FASHION TREND: Modern Sensibility and Craft


FASHION TREND: Modern Sensibility and Craft
We have at the moment a strong crowd of designers not merely believing in clothes with a modern attitude but also showing us what they mean — and without turning craft into some fetishistic pile of stuff that no intelligent person would consider wanting for a second. I include in the group Raf Simons, Stella McCartney, Alber Elbaz, Rick Owens, Sarah Burton of Alexander McQueen, Miuccia Prada, the Proenza Schouler boys, Phoebe Philo, Thomas Tait, Narciso Rodriguez, Christopher Kane and Olivier Theyskens (thanks to the insight of Andrew Rosen at Theory).


Proenza Schouler

 

Well, that’s a very healthy list. Who could want for more? You see taste and modern sensibility and craft being measured in a lot of interesting ways. I finally had a chance to look at Barneys’ new series of catalogs, produced by its creative director Dennis Freedman with photographers like Nathaniel Goldberg, Juergen Teller and Ilan Rubin (an accessories catalog called “Arm Candy” — crazy about it), and I like the directness and the diversity of personalities. It’s not labored. And the brown-paper binding, similar to the way Bruce Weber does his photo books, is appealing.

 

On Thursday, when I went to see Jeff Rudes, the founder of J Brand, and the company’s first ready-to-wear line, I was prepared to be skeptical. Who needs another contemporary-priced blazer and pair of chinos? Well, give the collection your eye when it starts appearing in stores in December. Donald Oliver, the creative director, has done a great job incorporating useful elements of quality (nice linings, say, and Japanese fabrics) into garments like notched-lapel jackets and cool sweatshirts done in black leather or a linen-cotton blend.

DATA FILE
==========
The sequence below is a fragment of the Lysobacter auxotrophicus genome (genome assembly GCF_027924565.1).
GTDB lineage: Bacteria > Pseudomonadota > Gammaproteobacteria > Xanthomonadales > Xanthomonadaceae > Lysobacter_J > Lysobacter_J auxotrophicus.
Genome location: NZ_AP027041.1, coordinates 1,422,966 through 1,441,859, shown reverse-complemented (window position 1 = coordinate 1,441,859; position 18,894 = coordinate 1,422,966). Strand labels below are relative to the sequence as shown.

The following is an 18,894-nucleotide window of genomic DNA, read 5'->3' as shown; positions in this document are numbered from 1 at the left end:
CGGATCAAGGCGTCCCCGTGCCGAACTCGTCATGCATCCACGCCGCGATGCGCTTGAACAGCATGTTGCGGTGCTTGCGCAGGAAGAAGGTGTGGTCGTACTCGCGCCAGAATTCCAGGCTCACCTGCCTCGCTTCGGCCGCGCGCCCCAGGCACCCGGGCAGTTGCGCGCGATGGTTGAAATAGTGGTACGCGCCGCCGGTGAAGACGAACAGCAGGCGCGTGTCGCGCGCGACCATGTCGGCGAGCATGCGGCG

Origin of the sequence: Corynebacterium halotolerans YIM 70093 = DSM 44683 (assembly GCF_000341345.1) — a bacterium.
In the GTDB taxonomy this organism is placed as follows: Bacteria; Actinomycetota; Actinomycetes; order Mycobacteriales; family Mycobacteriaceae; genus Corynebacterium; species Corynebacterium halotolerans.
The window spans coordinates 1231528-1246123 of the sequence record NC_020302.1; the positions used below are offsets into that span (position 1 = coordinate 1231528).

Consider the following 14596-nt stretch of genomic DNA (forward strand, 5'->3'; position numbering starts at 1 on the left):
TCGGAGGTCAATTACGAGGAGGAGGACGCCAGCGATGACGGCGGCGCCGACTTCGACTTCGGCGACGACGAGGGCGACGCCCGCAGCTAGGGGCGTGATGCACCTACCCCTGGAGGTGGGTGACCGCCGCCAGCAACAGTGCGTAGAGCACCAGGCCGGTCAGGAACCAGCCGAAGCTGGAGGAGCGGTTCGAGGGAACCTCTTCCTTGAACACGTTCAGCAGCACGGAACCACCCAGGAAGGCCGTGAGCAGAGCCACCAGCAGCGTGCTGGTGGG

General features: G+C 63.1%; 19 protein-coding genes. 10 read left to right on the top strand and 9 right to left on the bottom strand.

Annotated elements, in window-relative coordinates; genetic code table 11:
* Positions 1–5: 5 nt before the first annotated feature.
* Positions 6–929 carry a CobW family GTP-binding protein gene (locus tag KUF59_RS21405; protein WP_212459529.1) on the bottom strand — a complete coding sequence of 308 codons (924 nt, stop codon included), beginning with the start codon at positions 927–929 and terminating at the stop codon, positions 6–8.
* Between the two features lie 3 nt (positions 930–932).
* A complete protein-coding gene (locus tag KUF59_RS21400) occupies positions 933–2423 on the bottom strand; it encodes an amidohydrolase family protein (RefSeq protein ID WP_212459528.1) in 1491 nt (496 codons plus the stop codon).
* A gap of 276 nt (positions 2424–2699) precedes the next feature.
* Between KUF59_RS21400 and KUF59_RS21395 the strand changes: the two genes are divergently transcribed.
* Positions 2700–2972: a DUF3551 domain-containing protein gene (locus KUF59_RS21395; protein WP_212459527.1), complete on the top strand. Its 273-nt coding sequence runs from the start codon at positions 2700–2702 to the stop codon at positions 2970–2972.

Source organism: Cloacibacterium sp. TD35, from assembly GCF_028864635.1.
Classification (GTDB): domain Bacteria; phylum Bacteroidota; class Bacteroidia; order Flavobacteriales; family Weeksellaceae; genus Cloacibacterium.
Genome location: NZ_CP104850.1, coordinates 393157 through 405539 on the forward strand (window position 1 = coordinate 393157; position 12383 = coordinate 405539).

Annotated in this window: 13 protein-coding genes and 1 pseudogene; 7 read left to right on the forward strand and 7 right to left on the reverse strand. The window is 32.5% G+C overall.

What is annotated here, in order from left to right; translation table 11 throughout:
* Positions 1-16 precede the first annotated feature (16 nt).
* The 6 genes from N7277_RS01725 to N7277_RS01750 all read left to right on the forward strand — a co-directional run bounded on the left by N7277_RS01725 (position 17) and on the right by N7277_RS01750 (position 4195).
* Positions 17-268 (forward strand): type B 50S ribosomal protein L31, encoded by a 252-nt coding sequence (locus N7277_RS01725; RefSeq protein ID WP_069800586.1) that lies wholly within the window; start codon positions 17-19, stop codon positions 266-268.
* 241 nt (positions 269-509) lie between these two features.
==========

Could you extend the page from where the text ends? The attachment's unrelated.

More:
Finally, get your mitts on the fall/winter edition of Bon magazine, which is produced out of Stockholm and London, and edited by the brainy Madelaine Levy. She, too, is not interested in seeing craft turned into weird consumerist fluff for p.r. people to pour nonsense over. The issue contains a lively round-table chat with Ms. Levy and several editors, and I loved the smart piece by Laird Persson about Giorgio Armani’s enduring influence, with photographs from his advertising campaigns over the last 20 years.

 

 

There’s lots of other great stuff to read in Bon, but I leave you with this thought from the round-table chat. Ms. Levy observed: “I find it difficult to shop. I know too much, somehow. I know too much about what amazing things I could buy if I put even money into buying something. And I also know too much, from the shows and the re-sees, about how things will look next season. I already want them, so I can’t find the things I want to wear now. And I also know, perhaps, a bit too much about how ephemeral it all is …”
From The New York Times
By Cathy Horyn

Monday, October 24, 2011 · Categories: Trend Analysis, Fashion, Runway, Fashion Blogs
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